Second, DCAA recently announced that it was changing the way it measured audit duration. DCAA formerly measured duration from assignment opening to assignment completion; now it plans to measure duration from entrance conference to report issuance. Again, a misleading statistic because it ignores the time associated with risk assessment, which can vary from several days to several months. DCAA wants Congress and policy-makers to believe the audit starts at the date of the entrance conference, but anybody who has supported a DCAA audit in recent years will tell you the audit actually starts long before that date. Any DCAA auditor will tell you that hours spent performing risk assessment will be charged to the assignment. The facts don’t support using that metric, but DCAA is going to use it anyway, because it casts the audit agency in a more favorable light.

After months of not publishing any audit guidance via Memorandum to Regional Directors (MRD), DCAA recently published two! Both are relevant to this topic.

In MRD 17-PIC-005 (May 2, 2017), DCAA told its auditors that “NASA will no longer accept low-risk determinations issued by DCAA on contractors where the preponderance of the work relates to NASA contracts.” In other words, NASA wants its contractors’ final billing rate proposals to be audited. Good for NASA! The MRD also states that “For authorized audits where NASA does not have the preponderance of the work, audit teams must coordinate with NASA, as part of the low-risk determination process, to determine whether any issues/concerns exist on NASA contracts before issuing the low-risk determination.” Thus, it appears that NASA may reserve the right to have DCAA audit certain of its contracts, even if the contractor’s submission would otherwise qualify for the “low risk” treatment of not being audited.

Obviously, if NASA insists on having DCAA audit the final billing rate proposals of its contractors, even when DCAA would prefer not to do so, then that would tend to slow down DCAA’s ability to work down its backlog of such proposals—which is not going to make the audit agency look good.

But don’t worry! DCAA has a plan …

In the second piece of audit guidance (MRD 17-PIC-004, April 25, 2017), auditors are told when to count the entrance conference as being held for contractors final billing rate proposals that qualify for low risk treatment—i.e., no audit. How can you have an entrance conference when no audit is being performed? A reasonable question! Nonetheless, since DCAA has chosen to now measure audit duration from entrance conference to report issuance, every assignment—even assignments where no audit is performed and thus no entrance conference will be held—must have an entrance conference date. The MRD notes “a wide variation” in dates auditors are inputting into the audit tracking system. Some auditors are inputting the date of receipt of the contractor’s proposal, while others are choosing the date on which a sample is run, and while others are inputting the date that the contractor is notified that an audit will not be performed. In an effort to establish consistency, DCAA leadership has directed that none of those dates will be used to date when the (non-existent) entrance conference take place. Instead, “auditors should enter the entrance conference date as the date the auditor begins to actually prepare the low-risk memorandum.”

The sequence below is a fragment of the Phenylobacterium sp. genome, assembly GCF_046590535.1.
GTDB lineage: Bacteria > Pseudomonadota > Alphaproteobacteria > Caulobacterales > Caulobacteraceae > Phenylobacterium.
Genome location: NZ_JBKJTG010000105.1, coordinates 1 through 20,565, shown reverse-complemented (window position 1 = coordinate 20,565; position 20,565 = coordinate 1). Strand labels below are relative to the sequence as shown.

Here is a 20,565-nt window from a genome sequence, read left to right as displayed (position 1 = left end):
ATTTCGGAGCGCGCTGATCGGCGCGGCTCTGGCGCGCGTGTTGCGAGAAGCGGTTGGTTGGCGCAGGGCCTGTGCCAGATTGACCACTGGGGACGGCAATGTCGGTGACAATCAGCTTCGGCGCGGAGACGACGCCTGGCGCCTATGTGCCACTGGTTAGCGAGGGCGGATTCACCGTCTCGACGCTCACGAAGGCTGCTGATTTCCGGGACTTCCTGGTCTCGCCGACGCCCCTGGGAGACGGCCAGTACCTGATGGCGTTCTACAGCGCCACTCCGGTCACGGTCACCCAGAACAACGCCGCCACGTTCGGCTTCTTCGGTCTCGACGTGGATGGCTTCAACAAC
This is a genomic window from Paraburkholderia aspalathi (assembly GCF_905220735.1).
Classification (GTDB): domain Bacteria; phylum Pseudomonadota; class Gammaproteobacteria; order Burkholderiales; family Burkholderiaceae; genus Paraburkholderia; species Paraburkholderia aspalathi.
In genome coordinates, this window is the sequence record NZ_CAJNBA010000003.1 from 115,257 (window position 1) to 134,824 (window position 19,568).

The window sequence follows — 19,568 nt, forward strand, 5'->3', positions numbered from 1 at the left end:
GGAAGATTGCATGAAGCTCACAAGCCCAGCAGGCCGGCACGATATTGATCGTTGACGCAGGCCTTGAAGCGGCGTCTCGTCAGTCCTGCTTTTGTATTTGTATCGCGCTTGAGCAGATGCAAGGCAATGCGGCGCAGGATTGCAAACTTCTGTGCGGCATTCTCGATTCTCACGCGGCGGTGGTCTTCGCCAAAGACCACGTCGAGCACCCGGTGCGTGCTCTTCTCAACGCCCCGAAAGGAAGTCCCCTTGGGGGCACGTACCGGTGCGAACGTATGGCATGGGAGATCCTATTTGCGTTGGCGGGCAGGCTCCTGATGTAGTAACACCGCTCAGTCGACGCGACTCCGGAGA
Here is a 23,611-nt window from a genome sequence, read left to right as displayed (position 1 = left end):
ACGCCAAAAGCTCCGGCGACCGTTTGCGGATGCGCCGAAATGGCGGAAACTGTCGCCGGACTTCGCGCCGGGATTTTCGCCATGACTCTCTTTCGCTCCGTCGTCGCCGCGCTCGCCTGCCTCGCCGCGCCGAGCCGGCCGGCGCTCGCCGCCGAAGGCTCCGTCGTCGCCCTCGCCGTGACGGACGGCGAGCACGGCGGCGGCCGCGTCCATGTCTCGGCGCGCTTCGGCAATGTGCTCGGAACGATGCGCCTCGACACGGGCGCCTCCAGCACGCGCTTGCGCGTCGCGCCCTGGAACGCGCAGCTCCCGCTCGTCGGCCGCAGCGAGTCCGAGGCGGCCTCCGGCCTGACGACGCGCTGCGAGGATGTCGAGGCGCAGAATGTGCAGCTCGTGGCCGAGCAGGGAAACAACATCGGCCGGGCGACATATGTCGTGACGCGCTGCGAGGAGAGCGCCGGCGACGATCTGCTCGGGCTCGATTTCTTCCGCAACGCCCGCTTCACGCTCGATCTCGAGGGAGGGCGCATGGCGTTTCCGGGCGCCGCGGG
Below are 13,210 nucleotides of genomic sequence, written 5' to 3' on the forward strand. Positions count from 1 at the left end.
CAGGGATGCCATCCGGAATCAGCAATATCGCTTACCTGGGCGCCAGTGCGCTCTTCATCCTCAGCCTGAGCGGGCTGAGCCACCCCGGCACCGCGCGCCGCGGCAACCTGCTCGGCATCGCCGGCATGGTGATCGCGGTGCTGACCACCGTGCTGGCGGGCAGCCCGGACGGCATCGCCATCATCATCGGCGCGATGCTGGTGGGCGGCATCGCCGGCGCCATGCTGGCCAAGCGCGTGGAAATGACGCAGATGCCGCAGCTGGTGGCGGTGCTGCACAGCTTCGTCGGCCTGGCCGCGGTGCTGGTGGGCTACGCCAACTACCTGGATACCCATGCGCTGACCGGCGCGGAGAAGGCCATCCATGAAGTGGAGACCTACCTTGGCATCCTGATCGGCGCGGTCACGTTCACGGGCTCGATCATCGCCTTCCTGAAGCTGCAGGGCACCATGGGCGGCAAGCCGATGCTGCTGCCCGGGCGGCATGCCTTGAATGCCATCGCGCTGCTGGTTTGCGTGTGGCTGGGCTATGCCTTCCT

Why is this such a good thing, from DCAA’s point of view?

Remember that DCAA will henceforth be reporting to Congress that the duration of its audits is based on the period between the entrance conference date and report issuance date. It will report an average duration across all incurred cost assignments for that year. In the case where no audit takes place, if the duration is based on the date the letter of non-audit is started and the date the letter of non-audit is issued, the duration is obviously going to be quite short. Thus, this “trick” will favorably impact the agency average audit duration and we will see this impact in future Annual Reports to Congress.

So while NASA’s unwillingness to accept non-audits as audits will negatively impact DCAA’s ability to reduce its audit backlog, the audit agency will be able to report that it has dramatically shortened the duration of such audits. We predict DCAA leadership will take credit for an innovative audit approach, and will lament that, if the audit agency only had more auditors, it would be in a position to apply that innovative audit approach to the backlog and eliminate it.

Which is what you get when you permit DCAA to use misleading statistics and other tricks to measure the efficacy of its leadership.

Last Updated on Saturday, 06 May 2017 06:59